I'm 14, and a virgin, but can fit fingers inside my vagina: is something wrong with me?
Heather Corinna replies:I'm 14 years old and a virgin. When I explore myself or masturbate I find that I can fit at least 3 fingers inside myself without much discomfort. I haven't had sex and yet it feels like I'm stretched out or something. Could this mean that I really am just loose? I mean I've been fingered by my boyfriend before but never anything else. Shouldn't my hymen be intact? My friend told me that the heavier your period flow is how wideset you are *downthere*. What could she mean by that? I'm so confused and embarrassed that I don't know better. Please help.
Before I say anything else, understand that you've got nothing to be scared about here, okay? You also don't need to feel embarrassed about not knowing this stuff: not only do plenty of adult women not know either, it's certainly not your fault that no one has given you thorough sex education or asked if you had any questions.
We get a LOT of questions about this whole vaginal "looseness" and "stretched out" baloney, so I won't go on at length here. Instead, I'm just going to tell you that the short story is that the vagina, like your throat, isn't a hole that sits ever open. How wide it is is about what is inside of it, and if three fingers inside you feels good during masturbation, that is just about you being aroused and relaxed (you might also notice that your vaginal muscles clench around less just as strongly). When you take those fingers out, and aren't aroused anymore, your vagina is unchanged. In other words, it goes back in a little bit to the same state it was in before those fingers were in there. Vaginas are muscles, not slack skin. While certainly, they can lose tone over time (usually just with aging and hormonal changes: not for a person your age), using that muscle -- like using any muscle -- increases tone, it doesn't cause a loss of tone. That would make no sense.
For the longer story on the lowdown on vaginas and "looseness" and "tightness," check out these answers and articles:
- But intercourse DID totally change my vagina!
- Let's let this be the last word on "worn out" vaginas, shall we?
- A few choice words about "tightness"
- Innies and Outies: The Vagina, Clitoris, Uterus, and More
It's also always worth a reminder that the vagina isn't an object: it's an integral part of YOUR body, not something for someone else. So, even if there were any stock in all this loose-vagina mumbo-jumbo, or if there is a time later in your life when muscle tone is an issue (like after pregnancy), it's still nothing to get freaked out about. Your organs just need to be healthy, and to feel good to you: you feeling good to someone else is about WAY more than whatever state your body is in, and if to anyone it's not, they're the problem, not your body, okay?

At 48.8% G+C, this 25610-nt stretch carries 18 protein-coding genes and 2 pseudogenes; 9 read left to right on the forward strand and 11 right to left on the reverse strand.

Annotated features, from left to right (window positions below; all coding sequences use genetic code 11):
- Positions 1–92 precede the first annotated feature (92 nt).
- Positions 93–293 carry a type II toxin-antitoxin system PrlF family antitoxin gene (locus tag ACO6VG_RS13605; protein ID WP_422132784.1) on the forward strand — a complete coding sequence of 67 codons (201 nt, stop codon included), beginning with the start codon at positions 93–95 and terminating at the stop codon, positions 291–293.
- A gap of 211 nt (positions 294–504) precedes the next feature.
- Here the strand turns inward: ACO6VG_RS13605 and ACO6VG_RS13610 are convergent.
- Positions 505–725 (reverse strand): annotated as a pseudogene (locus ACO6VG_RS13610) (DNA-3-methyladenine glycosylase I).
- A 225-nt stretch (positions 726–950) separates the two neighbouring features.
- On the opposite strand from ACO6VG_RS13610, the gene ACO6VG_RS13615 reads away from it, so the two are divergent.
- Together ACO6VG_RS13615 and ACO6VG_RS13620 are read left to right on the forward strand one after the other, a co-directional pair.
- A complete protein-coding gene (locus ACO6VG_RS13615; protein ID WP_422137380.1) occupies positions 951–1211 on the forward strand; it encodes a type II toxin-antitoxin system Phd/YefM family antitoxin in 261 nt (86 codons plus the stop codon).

As far as your hymen goes, the hymen erodes slowly over time -- just due to puberty, vaginal discharges and menstruation, physical activity -- and that process can be sped up by masturbation and vaginal sex. Since you insert three fingers into your vagina comfortably, it's a given that your hymen is likely only partial at this point, which is totally fine. Too, the hymen is flexible, rather than brittle, so it can stretch when you insert your fingers. There's no actual purpose for a hymen, and it's supposed to wear away. It also doesn't matter how it wears away. The idea that people with vaginas who have not had vaginal intercourse should all have totally intact hymens is a very outdated and incorrect idea. Plenty of people with vaginas will have hymens that are mostly worn away without having had any intercourse at all.
Your friend who told you about menstrual flow is also grossly misinformed. The heaviness or lightness of flow has absolutely nothing to do with the vagina, in any way, at all. Menstrual flow comes from the endometrium inside your uterus (which the vagina is a path too, but is a separate organ, inside your body), and how heavy a person's flow is is about a bunch of things, primarily on your hormones (especially in puberty where estrogens are so high) but even just a person's height (taller people who menstruate more often have heavier flow, for instance) or weight, or if a person is taking aspirin for their cramps can increase flow. It's not about their vagina: that's only the passage menses passes through: it has no influence on flow. So, now you know better and you can also fill her in on the real deal!
Since it's pretty clear you've gone without a lot of vital information until now, I'm also going to toss you a few more basic articles you may find useful.